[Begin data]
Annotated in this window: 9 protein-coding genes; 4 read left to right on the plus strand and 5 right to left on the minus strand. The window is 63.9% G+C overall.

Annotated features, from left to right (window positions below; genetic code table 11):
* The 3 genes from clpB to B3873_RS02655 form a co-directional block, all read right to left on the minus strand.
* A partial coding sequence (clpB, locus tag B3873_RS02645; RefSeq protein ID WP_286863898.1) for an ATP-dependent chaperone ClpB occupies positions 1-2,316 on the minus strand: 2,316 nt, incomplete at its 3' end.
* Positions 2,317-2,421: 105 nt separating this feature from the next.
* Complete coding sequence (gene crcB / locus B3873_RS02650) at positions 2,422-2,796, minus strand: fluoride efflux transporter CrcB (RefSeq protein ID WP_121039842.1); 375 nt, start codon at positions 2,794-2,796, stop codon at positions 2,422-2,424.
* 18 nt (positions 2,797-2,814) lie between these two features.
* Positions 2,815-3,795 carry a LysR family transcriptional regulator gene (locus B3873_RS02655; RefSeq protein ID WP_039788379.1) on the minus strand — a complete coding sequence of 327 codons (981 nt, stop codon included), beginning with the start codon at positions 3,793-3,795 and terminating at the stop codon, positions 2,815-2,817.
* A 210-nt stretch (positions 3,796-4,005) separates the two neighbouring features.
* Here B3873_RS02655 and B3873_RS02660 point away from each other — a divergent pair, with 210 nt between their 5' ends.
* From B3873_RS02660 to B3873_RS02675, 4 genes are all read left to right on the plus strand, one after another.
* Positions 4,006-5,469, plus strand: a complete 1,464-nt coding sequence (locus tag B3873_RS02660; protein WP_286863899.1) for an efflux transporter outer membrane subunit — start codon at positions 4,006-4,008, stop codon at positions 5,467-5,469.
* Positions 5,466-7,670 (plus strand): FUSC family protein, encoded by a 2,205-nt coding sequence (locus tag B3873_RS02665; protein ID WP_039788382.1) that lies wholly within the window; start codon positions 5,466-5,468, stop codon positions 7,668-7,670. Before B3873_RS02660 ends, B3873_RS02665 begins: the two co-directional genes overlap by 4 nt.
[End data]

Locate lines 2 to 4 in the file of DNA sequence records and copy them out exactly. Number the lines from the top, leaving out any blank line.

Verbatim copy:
Annotated features, from left to right (window positions below; genetic code table 11):
* The 3 genes from clpB to B3873_RS02655 form a co-directional block, all read right to left on the minus strand.
* A partial coding sequence (clpB, locus tag B3873_RS02645; RefSeq protein ID WP_286863898.1) for an ATP-dependent chaperone ClpB occupies positions 1-2,316 on the minus strand: 2,316 nt, incomplete at its 3' end.